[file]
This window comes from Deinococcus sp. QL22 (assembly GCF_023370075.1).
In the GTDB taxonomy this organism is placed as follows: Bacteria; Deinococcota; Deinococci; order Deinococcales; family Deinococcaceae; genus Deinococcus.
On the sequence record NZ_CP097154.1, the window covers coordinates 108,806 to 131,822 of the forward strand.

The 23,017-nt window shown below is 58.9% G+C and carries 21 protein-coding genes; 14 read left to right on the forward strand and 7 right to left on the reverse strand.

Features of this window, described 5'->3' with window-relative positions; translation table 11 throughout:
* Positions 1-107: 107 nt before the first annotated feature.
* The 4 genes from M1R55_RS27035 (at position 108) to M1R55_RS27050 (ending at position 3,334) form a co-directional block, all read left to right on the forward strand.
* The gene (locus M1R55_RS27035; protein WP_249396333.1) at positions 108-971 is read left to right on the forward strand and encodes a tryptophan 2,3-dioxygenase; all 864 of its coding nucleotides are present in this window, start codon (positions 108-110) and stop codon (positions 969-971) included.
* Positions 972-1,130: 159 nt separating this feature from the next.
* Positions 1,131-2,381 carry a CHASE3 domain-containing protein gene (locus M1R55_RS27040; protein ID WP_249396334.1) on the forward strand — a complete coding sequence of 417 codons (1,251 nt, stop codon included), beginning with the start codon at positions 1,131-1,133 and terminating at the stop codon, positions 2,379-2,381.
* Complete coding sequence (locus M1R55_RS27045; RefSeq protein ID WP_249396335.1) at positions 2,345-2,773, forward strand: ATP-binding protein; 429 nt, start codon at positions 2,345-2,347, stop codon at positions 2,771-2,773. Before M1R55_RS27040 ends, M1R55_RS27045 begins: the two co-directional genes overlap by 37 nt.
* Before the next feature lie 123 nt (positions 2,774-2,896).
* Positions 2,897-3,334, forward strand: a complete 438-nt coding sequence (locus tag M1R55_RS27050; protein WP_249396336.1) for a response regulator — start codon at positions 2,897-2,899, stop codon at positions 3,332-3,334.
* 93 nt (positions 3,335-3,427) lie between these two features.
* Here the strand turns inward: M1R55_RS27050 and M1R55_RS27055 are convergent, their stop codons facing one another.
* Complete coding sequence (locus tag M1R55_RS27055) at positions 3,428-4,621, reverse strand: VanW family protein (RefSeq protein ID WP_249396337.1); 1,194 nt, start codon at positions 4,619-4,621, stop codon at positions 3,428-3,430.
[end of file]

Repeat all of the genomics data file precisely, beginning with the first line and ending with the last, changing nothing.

This window comes from Deinococcus sp. QL22 (assembly GCF_023370075.1).
In the GTDB taxonomy this organism is placed as follows: Bacteria; Deinococcota; Deinococci; order Deinococcales; family Deinococcaceae; genus Deinococcus.
On the sequence record NZ_CP097154.1, the window covers coordinates 108,806 to 131,822 of the forward strand.

The 23,017-nt window shown below is 58.9% G+C and carries 21 protein-coding genes; 14 read left to right on the forward strand and 7 right to left on the reverse strand.

Features of this window, described 5'->3' with window-relative positions; translation table 11 throughout:
* Positions 1-107: 107 nt before the first annotated feature.
* The 4 genes from M1R55_RS27035 (at position 108) to M1R55_RS27050 (ending at position 3,334) form a co-directional block, all read left to right on the forward strand.
* The gene (locus M1R55_RS27035; protein WP_249396333.1) at positions 108-971 is read left to right on the forward strand and encodes a tryptophan 2,3-dioxygenase; all 864 of its coding nucleotides are present in this window, start codon (positions 108-110) and stop codon (positions 969-971) included.
* Positions 972-1,130: 159 nt separating this feature from the next.
* Positions 1,131-2,381 carry a CHASE3 domain-containing protein gene (locus M1R55_RS27040; protein ID WP_249396334.1) on the forward strand — a complete coding sequence of 417 codons (1,251 nt, stop codon included), beginning with the start codon at positions 1,131-1,133 and terminating at the stop codon, positions 2,379-2,381.
* Complete coding sequence (locus M1R55_RS27045; RefSeq protein ID WP_249396335.1) at positions 2,345-2,773, forward strand: ATP-binding protein; 429 nt, start codon at positions 2,345-2,347, stop codon at positions 2,771-2,773. Before M1R55_RS27040 ends, M1R55_RS27045 begins: the two co-directional genes overlap by 37 nt.
* Before the next feature lie 123 nt (positions 2,774-2,896).
* Positions 2,897-3,334, forward strand: a complete 438-nt coding sequence (locus tag M1R55_RS27050; protein WP_249396336.1) for a response regulator — start codon at positions 2,897-2,899, stop codon at positions 3,332-3,334.
* 93 nt (positions 3,335-3,427) lie between these two features.
* Here the strand turns inward: M1R55_RS27050 and M1R55_RS27055 are convergent, their stop codons facing one another.
* Complete coding sequence (locus tag M1R55_RS27055) at positions 3,428-4,621, reverse strand: VanW family protein (RefSeq protein ID WP_249396337.1); 1,194 nt, start codon at positions 4,619-4,621, stop codon at positions 3,428-3,430.